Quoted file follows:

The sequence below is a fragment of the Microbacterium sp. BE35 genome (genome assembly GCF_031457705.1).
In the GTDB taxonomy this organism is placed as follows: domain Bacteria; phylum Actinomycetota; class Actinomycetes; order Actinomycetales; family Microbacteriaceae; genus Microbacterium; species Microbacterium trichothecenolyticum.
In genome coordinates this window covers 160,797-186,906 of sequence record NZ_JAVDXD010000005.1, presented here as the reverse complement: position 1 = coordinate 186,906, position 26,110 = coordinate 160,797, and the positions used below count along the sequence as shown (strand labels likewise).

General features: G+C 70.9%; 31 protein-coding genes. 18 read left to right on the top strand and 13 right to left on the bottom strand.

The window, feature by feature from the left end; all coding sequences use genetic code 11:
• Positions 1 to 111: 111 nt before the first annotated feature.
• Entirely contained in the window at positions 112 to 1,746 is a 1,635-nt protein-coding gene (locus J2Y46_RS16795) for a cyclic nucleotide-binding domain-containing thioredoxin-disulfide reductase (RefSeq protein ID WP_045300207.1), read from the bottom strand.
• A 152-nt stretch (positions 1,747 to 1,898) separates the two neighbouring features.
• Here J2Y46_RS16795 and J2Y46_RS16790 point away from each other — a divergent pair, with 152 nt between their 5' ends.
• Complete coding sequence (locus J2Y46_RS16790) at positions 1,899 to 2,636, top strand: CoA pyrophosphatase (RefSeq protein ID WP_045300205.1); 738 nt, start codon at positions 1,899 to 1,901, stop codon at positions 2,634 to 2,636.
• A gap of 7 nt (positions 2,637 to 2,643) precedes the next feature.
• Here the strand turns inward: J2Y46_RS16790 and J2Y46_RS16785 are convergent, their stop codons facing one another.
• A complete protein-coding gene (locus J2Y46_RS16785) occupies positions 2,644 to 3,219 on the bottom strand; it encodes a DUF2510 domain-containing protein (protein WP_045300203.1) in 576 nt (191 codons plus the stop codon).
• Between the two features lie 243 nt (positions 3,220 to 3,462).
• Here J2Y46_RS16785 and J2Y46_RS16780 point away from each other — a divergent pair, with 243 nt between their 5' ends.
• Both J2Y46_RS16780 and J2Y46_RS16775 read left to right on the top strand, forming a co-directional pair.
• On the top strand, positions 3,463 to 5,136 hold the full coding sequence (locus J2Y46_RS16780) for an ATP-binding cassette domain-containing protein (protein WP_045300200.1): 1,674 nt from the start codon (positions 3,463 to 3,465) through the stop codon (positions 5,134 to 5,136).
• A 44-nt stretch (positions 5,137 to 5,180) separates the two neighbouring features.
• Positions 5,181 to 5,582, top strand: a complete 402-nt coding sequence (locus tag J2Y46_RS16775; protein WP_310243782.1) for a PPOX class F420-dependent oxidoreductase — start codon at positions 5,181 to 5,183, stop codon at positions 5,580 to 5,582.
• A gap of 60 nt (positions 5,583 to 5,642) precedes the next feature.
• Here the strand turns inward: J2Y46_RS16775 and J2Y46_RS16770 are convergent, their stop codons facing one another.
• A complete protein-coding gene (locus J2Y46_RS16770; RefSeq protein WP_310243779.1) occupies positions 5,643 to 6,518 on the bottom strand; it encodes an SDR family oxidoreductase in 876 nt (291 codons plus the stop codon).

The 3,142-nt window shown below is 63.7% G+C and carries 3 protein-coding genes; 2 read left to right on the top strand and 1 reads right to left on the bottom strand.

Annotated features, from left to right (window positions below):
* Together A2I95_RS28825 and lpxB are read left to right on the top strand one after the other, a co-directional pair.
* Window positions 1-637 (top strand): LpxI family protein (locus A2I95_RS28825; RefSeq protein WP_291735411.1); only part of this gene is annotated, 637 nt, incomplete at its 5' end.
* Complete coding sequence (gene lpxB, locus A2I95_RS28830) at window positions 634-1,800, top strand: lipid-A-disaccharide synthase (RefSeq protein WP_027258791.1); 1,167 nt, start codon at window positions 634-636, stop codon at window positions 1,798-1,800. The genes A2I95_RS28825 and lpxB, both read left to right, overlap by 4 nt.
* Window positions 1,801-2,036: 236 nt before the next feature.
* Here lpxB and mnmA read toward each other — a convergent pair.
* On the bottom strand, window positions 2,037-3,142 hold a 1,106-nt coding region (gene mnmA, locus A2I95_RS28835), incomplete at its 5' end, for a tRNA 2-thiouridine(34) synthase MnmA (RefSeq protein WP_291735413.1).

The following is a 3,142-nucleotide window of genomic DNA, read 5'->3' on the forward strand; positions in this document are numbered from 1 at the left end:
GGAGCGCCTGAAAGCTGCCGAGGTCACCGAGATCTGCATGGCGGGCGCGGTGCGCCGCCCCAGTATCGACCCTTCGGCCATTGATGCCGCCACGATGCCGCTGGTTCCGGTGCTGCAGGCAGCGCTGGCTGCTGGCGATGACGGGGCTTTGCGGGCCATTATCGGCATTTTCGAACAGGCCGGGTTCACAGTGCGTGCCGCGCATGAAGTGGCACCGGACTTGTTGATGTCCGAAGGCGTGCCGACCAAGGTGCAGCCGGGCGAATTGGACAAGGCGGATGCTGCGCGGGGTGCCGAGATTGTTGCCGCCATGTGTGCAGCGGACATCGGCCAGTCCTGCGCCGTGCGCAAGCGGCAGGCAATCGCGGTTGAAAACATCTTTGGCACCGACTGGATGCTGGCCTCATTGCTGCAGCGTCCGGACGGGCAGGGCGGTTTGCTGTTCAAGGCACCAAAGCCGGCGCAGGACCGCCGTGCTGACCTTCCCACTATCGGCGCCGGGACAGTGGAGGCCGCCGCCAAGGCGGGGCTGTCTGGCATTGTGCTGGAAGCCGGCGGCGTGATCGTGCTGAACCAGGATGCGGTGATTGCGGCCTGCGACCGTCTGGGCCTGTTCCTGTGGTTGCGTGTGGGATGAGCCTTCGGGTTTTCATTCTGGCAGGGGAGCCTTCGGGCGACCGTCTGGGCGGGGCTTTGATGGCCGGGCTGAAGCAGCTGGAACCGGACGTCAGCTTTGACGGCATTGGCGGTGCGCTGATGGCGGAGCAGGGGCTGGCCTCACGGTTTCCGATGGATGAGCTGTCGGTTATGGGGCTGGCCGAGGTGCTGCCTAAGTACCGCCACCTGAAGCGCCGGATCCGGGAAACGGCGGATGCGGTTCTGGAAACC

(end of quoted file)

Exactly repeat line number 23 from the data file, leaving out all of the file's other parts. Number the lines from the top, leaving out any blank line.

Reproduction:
The 3,142-nt window shown below is 63.7% G+C and carries 3 protein-coding genes; 2 read left to right on the top strand and 1 reads right to left on the bottom strand.